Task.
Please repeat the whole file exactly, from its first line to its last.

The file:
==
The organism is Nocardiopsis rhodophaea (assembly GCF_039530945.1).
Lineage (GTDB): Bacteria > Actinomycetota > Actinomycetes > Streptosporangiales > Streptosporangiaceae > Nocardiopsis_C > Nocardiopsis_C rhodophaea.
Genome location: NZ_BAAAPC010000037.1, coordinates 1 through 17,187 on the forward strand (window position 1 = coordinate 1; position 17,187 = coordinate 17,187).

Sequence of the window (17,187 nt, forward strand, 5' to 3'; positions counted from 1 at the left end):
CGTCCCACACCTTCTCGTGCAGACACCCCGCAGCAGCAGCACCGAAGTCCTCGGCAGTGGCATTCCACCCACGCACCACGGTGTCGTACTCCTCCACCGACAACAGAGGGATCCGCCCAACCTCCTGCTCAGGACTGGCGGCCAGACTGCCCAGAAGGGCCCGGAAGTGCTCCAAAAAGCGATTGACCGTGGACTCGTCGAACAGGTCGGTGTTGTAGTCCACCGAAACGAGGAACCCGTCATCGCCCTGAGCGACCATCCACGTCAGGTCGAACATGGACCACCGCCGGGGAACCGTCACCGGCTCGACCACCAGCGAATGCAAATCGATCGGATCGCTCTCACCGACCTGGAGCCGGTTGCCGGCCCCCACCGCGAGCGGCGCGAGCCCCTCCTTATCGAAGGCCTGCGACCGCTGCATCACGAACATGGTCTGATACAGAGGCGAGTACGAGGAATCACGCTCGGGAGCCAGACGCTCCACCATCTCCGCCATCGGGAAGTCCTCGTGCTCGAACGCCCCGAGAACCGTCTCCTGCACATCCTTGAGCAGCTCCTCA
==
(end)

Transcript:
The organism is Nocardiopsis rhodophaea (assembly GCF_039530945.1).
Lineage (GTDB): Bacteria > Actinomycetota > Actinomycetes > Streptosporangiales > Streptosporangiaceae > Nocardiopsis_C > Nocardiopsis_C rhodophaea.
Genome location: NZ_BAAAPC010000037.1, coordinates 1 through 17,187 on the forward strand (window position 1 = coordinate 1; position 17,187 = coordinate 17,187).

Sequence of the window (17,187 nt, forward strand, 5' to 3'; positions counted from 1 at the left end):
CGTCCCACACCTTCTCGTGCAGACACCCCGCAGCAGCAGCACCGAAGTCCTCGGCAGTGGCATTCCACCCACGCACCACGGTGTCGTACTCCTCCACCGACAACAGAGGGATCCGCCCAACCTCCTGCTCAGGACTGGCGGCCAGACTGCCCAGAAGGGCCCGGAAGTGCTCCAAAAAGCGATTGACCGTGGACTCGTCGAACAGGTCGGTGTTGTAGTCCACCGAAACGAGGAACCCGTCATCGCCCTGAGCGACCATCCACGTCAGGTCGAACATGGACCACCGCCGGGGAACCGTCACCGGCTCGACCACCAGCGAATGCAAATCGATCGGATCGCTCTCACCGACCTGGAGCCGGTTGCCGGCCCCCACCGCGAGCGGCGCGAGCCCCTCCTTATCGAAGGCCTGCGACCGCTGCATCACGAACATGGTCTGATACAGAGGCGAGTACGAGGAATCACGCTCGGGAGCCAGACGCTCCACCATCTCCGCCATCGGGAAGTCCTCGTGCTCGAACGCCCCGAGAACCGTCTCCTGCACATCCTTGAGCAGCTCCTCA